Attacks on wind energy ignore reality of costs and subsidies

» By | Published 17 Jan 2012

By EWEA Communication Director Julian Scola

In recent months there have been many media articles claiming that wind energy is more expensive and less reliable than other power sources, and that it receives heavy government subsidies. Such claims damage the perception of this cheap and clean form of energy.

The reality is that wind energy, and renewables in general, are successful because investors see that onshore wind is increasingly competitive with new gas and coal and is cheaper than nuclear, in an environment in which governments have made commitments to reducing carbon emissions, and where the public wants a safer, cleaner world without constant fluctuations in energy prices. Current data from Bloomberg New Energy Finance says that “funding of green energy projects rose by 5% last year” to $260bn worldwide. Another Bloomberg quote says “the best wind farms in the world already produce power as economically as coal, gas and nuclear generators; the average wind farm will be fully competitive by 2016”.

In a telling commentary on nuclear energy, Citibank has said “We don’t see new nuclear in the UK being commercially economic for public market investors unless the UK Government is willing to fully underpin construction, power price, and operational/safety risk – something the government so far is looking to avoid”. The bank touches on several important factors financiers consider when looking at the energy market – government subsidies, construction cost, power price and operational safety/risk.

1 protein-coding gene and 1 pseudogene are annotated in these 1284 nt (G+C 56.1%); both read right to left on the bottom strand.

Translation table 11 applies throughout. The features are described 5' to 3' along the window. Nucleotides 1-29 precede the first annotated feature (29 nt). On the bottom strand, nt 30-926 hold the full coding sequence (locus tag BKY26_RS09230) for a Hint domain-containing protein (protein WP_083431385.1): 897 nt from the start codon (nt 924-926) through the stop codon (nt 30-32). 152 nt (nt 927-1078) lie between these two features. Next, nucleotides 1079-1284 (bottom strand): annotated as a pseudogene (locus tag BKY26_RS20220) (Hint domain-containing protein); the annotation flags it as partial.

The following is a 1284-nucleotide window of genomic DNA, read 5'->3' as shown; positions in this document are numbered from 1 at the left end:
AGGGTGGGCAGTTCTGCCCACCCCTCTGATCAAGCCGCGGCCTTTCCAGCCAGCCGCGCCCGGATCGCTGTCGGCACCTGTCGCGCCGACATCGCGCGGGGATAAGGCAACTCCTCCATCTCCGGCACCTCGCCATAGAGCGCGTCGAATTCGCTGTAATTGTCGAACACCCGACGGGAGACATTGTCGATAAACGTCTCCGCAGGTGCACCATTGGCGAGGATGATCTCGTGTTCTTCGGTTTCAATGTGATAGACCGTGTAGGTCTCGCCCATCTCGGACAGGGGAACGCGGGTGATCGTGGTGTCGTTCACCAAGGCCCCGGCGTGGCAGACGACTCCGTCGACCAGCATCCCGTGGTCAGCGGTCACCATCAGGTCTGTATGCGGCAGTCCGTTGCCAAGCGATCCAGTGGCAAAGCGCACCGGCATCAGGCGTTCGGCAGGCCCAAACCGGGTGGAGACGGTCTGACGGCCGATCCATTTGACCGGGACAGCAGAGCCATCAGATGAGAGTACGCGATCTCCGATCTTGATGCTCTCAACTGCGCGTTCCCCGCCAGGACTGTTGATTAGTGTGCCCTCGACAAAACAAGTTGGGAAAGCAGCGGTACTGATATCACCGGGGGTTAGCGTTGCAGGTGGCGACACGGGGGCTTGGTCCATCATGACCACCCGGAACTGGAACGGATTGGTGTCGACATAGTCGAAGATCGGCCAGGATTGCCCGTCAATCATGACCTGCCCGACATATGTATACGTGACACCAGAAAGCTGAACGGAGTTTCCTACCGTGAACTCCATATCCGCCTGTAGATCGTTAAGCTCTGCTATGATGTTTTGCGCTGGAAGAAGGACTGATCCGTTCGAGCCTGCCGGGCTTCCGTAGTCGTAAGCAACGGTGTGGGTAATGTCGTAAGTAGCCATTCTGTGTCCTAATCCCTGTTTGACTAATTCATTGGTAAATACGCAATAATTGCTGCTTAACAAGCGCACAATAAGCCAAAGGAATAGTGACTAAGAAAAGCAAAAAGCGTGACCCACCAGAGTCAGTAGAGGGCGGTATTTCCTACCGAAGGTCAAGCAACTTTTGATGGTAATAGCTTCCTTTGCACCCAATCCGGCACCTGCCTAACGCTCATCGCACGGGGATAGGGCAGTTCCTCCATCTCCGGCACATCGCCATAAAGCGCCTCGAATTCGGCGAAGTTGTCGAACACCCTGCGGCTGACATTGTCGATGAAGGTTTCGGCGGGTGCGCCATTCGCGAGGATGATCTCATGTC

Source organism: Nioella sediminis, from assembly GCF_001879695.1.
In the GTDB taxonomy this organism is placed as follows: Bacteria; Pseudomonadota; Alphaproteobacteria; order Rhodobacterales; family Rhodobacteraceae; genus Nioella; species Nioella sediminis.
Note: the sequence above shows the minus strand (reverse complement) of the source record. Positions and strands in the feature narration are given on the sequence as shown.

On the construction costs of wind energy, Steve Sawyer of the Global Wind Energy Council recently told Recharge magazine that “Downward price pressure on wind turbines will continue and with the rise of just about everything else, wind power will be directly cost-competitive with new-build for any other technology in an increasing number of markets. This will occur despite the absence of a global price on carbon, despite conventional technologies not having to price their water consumption, water pollution, air pollution and land degradation; and despite conventional technologies continuing to receive hundreds of billions in government subsidies”.

The reality about subsidies is that they are a massive advantage for non-renewable energy sources, and create equally large market distortions against renewables. According to the International Energy Agency’s 2010 World Energy Outlook, “Fossil-fuel consumption subsidies amounted to $312 billion in 2009”, while renewable energies received just $57 billion of “government support”. In other words, renewables got just $1 for every $5-6 given to fossil fuels. Right now in Spain, the “harmful and illegal application” of Spain’s controversial subsidies for power producers using domestic coal has boosted CO2 emissions and led to a surge in coal imports, according to NGO Ecologistas en Acción.

On energy price, a major advantage of renewables, and wind energy in particular, is that costs are predictable. The wind itself is of course free, and 75% of wind energy costs come from the costs of the turbine, the foundation, electrical equipment, grid connection etc. This one-time investment is very different from a natural gas power plant, for example. There, 40-70% of costs are operation and maintenance, including the price of fuel.